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Clearing Up Endo Confusion with Jessica Murnane, Founder of Know Your Endo

We sat down with Jessica Murname, founder of Know Your Endo, to talk endometriosis awareness, support, and resources. Her most recent book, Know Your Endo, is available for preorder January 2021. 

You have a powerful story about overcoming your endometriosis with lifestyle changes. Could you share some of that with us? 

JM: If it's cool, instead of talking about my own story... I'd love to take this space to share endometriosis symptoms to help someone else with their own.
I didn't see this list until years after I was diagnosed and once I did, so much about my health/life made so much more sense to me. Awareness is so critical
with understanding your endo.

Endometriosis symptoms:

  • Very painful periods (pelvic pain, cramping, lower-back and abdominal pain)*

  • Pain during ovulation or two weeks after your period

  • Leg pain or neuralgia (nerve sensations) associated with cycle

  • Hip pain and/or back pain

  • Shoulder/chest pain or shortness of breath with your cycle

  • Pain during or after sex

  • Thick blood clots with period (often dark)

  • Painful bowel movements or painful urination

  • Excessive bleeding

  • Fatigue and chronic pain

  • Diarrhea and constipation

  • Bloating

  • Nausea and vomiting

  • Urinary frequency, retention, or urgency

  • Allergies and other immune-related issues

  • Infertility and pregnancy loss (though many women can still have children)

*It's important to note not everyone with endometriosis has painful periods. 

What are some of the biggest challenges you’ve faced as a person with endometriosis?

1. Accepting I have a chronic condition that I'm able to manage on my best days, but never able to fix or control its growth. I'm in a pretty good acceptance space right now, but it took a lot of work to get here and can fall right back into the mad/sad/annoyed endo feelings on my bad days.

2. The financial toll. There is so much talk about having a proper excision surgery for endo, but this surgery comes with a price tag that is not affordable for most. I had the privilege of borrowing money from my family for my last surgery (still paying them back!) and not sure what I would have done without this luxury. It's so easy to say..."find a great doctor and get an excision surgery!", but it's not. I'm hopeful our healthcare/insurance system will provide better support for those with endo soon.

3. The fatigue. The fatigue is one of my most challenging symptoms! The week before my period, I not only feel like I stayed up all night with a newborn baby and drank 20 margaritas the night before... I also look it. I sometimes get self-conscious showing up to a meeting looking like I haven't slept in a week. When the reality is, no one is really noticing but me. Endo can really change the way you see yourself... and it's something I'm constantly working on. 


We know it takes on average 10 years and 8 doctors to be diagnosed with endometriosis. What advice would you give to someone who suspects they may have endo, but is struggling to be diagnosed? 

JM: It's so important to remember that not every OBGYN specializes in endo and even if they say they do... some aren't skilled surgeons and have antiquated ideas around treatment plans. If you are struggling to get a diagnosis, it's so helpful to tap into the endo community for help. Find an online endo group/foundation/community and ask which doctors they have had success with? Which doctors are open to talking about management tools, in addition to surgery? Which doctors take the time to listen?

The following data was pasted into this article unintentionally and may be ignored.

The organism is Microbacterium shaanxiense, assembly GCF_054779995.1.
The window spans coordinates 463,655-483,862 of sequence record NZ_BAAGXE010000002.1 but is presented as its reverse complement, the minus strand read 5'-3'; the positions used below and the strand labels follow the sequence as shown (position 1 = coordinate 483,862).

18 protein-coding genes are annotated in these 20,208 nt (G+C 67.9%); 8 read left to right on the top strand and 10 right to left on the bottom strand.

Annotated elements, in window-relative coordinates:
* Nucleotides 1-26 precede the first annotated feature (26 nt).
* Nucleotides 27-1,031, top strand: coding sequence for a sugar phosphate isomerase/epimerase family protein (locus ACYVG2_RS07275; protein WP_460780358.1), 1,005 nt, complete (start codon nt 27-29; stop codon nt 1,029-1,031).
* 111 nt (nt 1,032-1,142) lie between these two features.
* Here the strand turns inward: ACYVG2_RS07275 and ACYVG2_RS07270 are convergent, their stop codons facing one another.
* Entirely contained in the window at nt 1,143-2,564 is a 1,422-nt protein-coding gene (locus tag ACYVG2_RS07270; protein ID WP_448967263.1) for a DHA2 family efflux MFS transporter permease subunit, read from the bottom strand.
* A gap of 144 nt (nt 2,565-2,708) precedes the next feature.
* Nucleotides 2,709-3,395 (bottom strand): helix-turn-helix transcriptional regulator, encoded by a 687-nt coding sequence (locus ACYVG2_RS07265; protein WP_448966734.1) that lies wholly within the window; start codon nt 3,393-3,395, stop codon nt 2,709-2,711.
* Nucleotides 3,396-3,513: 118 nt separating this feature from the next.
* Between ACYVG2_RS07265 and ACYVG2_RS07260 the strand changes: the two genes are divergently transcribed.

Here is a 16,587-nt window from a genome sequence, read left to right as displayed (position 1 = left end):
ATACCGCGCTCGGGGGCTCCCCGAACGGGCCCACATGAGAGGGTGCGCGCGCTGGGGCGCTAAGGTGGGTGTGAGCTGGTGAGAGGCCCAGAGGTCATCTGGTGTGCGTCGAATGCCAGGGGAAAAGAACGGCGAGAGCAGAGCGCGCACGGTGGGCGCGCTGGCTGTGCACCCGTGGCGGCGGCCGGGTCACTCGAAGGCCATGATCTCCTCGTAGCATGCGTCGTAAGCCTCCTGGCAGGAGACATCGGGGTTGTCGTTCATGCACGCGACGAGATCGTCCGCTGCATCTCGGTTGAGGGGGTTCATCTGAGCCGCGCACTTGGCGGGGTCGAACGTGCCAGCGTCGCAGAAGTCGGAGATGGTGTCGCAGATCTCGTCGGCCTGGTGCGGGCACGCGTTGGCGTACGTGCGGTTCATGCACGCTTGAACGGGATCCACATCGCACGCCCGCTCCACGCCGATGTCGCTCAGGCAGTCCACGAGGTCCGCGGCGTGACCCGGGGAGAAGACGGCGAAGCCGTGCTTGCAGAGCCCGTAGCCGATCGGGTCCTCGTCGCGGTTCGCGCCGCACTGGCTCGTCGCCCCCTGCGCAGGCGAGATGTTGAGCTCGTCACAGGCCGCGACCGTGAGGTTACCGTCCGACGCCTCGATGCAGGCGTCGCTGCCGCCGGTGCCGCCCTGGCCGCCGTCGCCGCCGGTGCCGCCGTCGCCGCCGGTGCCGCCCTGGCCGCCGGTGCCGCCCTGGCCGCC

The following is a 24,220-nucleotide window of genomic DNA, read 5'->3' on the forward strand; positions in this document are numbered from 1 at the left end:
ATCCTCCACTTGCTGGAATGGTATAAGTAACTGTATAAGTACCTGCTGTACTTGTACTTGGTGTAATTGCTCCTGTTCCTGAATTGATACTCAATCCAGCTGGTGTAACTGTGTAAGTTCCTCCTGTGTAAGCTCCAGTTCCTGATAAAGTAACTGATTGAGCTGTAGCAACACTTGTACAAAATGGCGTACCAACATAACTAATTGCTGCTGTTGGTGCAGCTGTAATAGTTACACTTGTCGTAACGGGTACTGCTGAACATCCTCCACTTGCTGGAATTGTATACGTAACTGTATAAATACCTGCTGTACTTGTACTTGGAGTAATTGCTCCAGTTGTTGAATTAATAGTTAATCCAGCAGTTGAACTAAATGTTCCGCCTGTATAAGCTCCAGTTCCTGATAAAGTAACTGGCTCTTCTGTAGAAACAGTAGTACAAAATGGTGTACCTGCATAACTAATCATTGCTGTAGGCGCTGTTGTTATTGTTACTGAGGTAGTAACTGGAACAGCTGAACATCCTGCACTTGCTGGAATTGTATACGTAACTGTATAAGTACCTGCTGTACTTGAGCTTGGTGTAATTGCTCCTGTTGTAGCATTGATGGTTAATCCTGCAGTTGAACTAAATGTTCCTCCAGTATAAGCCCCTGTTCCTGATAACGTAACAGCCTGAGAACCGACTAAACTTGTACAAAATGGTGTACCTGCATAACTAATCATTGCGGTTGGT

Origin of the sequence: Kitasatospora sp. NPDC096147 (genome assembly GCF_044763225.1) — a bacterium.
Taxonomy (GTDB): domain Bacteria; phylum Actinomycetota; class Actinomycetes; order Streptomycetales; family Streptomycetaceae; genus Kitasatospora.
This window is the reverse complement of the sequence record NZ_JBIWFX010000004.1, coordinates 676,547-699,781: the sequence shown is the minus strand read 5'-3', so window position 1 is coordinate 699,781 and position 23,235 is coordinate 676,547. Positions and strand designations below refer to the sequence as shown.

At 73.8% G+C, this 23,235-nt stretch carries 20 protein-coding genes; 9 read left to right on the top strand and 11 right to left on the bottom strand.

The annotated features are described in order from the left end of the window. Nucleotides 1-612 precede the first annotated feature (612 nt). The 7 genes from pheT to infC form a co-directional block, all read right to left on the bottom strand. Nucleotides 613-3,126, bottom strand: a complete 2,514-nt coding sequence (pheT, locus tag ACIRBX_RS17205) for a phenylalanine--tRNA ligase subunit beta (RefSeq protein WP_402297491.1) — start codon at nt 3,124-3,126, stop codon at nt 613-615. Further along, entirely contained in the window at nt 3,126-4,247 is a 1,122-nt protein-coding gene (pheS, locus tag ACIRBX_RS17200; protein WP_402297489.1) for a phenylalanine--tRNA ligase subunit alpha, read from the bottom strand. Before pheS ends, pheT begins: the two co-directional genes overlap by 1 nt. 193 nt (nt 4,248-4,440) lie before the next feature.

I also believe educating yourself on your endo is key. What are your symptoms? When do they show up for you? What helps calm them down/make them worse? Knowing your endo and educating yourself about the latest endo research can bring confidence and more of an empowered voice with your doctor. Most of us have felt that power dynamic in the doctor's office and shifting that can be a game changer. 

When it comes to lifestyle changes, we know there’s no silver bullet, and it’s all about making many small changes over time. But there may be some changes that you found more impactful than others. Was there anything in particular you tried, and even if it was difficult, you were like “that was totally worth it”? 

JM: I mean my gateway management tool was changing my diet (I wrote about it in my cookbook, One Part Plant). Which was not easy and cried about it for months. I thought it was just another thing endo was taking from me. But it worked and was 100% worth it. And that lead me to moving my body in new ways. Finding stress-management tools. Understanding my endo better and what makes it feel good, and what doesn't.

I still have some bad days, but my tools are a critical part of my life now and can't imagine where I'd be without them. 

Where can someone with endometriosis go if they’re looking for a community of other people with endo? 

JM: Know Your Endo (our monthly newsletters are packed with goodies and are building a pretty great online community too!).

There are so many great ones, but these are great places to start! 

About Jessica

Jessica Murnane created Know Your Endo to help everyone out there that feels alone, is confused about this disease, or doesn't even know where to start. She is also the author of One Part Plant Cookbook, the host of the One Part Podcast, and a sought after speaker who has contributed to and appeared in magazines and websites that include Bon Appétit, Goop, Shape Magazine, The Kitchn, Mind Body GreenThe Coveteur, and Food52.

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